One of the human races greatest gifts is language and we use it as a way to understand and recognise the world around us and our place in it. In most cases this is a reassuring process, how children grow to understand what they see as they learn to speak. However there is a danger inherent within, like most things in life there are choices to be made in how we use language and what labels we place on many things.
I have come over time to recognise how naming things can sometimes be a negative. In particular when it comes to the Mental Health Sciences a doctors and counsellors primary goal is to define or diagnose a person’s mental health and proceed to label it according to where it fits within the medical models. Unfortunately there is a great deal of stigma attached to mental health and whether people realise it or not someone who has been ‘diagnosed’ and labeled finds themselves at somewhat of a disadvantage at times.
Let me explain what I mean. My husband has paranoid schizophrenia and has been diagnosed since he was 21. He is also a well-respected consultant with Qld Health, an author of two books and is currently finishing his Masters Thesis in Mental Health and best case practices. Not so long ago he was feeling exhausted, he would get night sweats and any physical activity left him drained. Now this is not normal at all, in fact he is extremely fit but when he went to the doctor to organise some tests he found himself coming up against a wall of stigma.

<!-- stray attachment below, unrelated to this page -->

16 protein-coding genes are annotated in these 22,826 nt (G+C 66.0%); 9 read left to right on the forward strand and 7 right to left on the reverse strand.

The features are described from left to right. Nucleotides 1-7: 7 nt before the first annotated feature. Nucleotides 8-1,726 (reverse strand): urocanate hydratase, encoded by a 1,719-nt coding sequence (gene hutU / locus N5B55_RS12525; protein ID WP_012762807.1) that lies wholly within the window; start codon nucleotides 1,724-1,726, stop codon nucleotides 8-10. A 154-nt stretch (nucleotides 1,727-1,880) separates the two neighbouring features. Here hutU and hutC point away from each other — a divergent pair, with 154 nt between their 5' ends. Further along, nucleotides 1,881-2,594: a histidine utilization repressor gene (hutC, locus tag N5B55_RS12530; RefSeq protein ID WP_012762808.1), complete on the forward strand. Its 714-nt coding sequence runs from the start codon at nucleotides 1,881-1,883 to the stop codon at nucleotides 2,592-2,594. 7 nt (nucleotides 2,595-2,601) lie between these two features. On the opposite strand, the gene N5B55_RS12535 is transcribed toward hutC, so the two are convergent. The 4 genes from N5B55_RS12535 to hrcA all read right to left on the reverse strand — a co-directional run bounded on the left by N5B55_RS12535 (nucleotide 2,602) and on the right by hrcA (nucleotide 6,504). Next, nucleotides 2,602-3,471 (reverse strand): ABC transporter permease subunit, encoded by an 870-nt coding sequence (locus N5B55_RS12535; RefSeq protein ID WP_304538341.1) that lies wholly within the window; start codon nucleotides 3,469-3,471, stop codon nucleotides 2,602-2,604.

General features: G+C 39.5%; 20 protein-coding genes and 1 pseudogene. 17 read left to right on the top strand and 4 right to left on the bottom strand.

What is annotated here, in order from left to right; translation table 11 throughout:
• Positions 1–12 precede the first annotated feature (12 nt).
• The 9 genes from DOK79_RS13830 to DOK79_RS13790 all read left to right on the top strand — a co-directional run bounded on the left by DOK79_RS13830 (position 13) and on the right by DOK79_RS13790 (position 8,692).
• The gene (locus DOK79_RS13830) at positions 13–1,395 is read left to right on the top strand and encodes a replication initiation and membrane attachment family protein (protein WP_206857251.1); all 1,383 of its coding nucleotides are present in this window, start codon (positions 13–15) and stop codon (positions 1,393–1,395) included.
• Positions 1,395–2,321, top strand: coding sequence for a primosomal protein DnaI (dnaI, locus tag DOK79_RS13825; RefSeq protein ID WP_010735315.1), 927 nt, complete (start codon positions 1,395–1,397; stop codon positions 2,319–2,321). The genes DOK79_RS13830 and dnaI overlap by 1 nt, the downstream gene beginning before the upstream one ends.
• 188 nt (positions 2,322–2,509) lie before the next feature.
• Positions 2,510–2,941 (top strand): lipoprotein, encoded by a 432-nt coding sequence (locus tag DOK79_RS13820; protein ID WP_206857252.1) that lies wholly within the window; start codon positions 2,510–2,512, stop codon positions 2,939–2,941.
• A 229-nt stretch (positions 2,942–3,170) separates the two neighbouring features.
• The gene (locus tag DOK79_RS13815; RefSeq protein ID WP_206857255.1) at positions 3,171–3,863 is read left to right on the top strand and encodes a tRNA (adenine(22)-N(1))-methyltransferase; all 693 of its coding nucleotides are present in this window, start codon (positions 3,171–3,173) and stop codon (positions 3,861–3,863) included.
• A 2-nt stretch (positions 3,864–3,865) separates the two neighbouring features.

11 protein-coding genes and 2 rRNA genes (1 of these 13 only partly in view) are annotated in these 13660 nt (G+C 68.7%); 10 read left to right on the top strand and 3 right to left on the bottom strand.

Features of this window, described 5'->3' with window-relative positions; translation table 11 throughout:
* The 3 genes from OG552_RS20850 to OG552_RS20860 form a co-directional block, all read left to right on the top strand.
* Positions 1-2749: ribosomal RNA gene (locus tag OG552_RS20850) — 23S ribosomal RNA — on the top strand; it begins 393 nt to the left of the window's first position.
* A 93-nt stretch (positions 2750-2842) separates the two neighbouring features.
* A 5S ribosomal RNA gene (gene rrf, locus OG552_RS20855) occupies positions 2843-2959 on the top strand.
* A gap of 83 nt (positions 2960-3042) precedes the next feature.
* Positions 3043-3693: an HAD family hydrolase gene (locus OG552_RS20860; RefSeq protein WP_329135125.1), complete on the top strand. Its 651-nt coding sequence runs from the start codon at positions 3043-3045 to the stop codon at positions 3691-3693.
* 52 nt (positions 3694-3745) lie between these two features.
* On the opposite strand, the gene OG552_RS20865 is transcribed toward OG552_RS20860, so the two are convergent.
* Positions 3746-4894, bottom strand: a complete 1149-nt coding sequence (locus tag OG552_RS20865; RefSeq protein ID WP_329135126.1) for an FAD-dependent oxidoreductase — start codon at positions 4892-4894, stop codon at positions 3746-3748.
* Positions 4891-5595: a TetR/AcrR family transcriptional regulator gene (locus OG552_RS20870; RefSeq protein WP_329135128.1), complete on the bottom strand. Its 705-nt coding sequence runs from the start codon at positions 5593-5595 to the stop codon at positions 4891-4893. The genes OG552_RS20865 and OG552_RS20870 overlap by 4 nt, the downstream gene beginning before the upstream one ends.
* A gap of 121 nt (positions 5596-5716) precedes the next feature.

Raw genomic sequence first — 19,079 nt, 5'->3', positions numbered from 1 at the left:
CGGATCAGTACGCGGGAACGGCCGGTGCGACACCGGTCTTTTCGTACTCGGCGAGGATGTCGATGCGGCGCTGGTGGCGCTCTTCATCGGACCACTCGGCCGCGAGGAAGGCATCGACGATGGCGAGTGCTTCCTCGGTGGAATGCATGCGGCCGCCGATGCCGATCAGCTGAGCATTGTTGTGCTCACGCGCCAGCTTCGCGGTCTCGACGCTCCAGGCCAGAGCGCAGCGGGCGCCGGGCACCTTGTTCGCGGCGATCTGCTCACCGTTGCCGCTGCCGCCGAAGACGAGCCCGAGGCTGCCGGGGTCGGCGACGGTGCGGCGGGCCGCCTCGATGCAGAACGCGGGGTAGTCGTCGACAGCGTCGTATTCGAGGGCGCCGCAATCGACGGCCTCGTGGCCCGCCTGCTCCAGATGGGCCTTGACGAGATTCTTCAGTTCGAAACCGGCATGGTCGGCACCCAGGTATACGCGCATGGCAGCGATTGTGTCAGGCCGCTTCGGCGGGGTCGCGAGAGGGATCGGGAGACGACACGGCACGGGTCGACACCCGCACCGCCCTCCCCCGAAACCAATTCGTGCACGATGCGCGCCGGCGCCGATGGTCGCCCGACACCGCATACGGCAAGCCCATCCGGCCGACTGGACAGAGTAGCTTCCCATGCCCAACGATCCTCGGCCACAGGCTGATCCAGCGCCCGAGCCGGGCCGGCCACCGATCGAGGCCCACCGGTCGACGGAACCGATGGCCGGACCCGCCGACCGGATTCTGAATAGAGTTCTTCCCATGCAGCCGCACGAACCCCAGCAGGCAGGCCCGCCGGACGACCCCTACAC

This GP looked at his chart and saw his diagnosis and immediately started asking about his meds and was he being ‘compliant’. I was with him and I asked what that had to do with anything and he tried to tell me that my husband was probably depressed and the best thing to do was alter his medication. I explained that was a
load of crap far from true but he gave me this look of pity that said I was being fooled by a crafty crazy person.
He did order bloods but what we found when we returned for the results was he had order bloods to test my husbands levels as he hadn’t believed he was being ‘a good boy’. I naturally responded with calm politeness using a few names that I think hadn’t even been invented yet to express my sincere gratitude for his help.
Finally we did what we should have done and went to speak with some of the medical staff that he works with who immediately took one look at him and had him in hospital for tests. It seems his ulcerated colitis and been severely aggravated and was releasing toxins into his system at an alarming rate. It was so bad by that stage that they weren’t sure they would be able to reverse it this side of surgery.
All of this drama could have been averted had the GP treated a man instead of a mental health patient. Early in our marriage I had always wondered why he would like me to come in with him to see the doctor but I soon realised that it was to back him up about what he was saying. This time was the worst example but it is definitely not the first nor will it be the last.
Stigma for many is the price you pay for a label, be it race, gender, sexual orientation or mental health and it is here we can see how the danger of naming, labelling or categorising can lead to discrimination well-intentioned or not.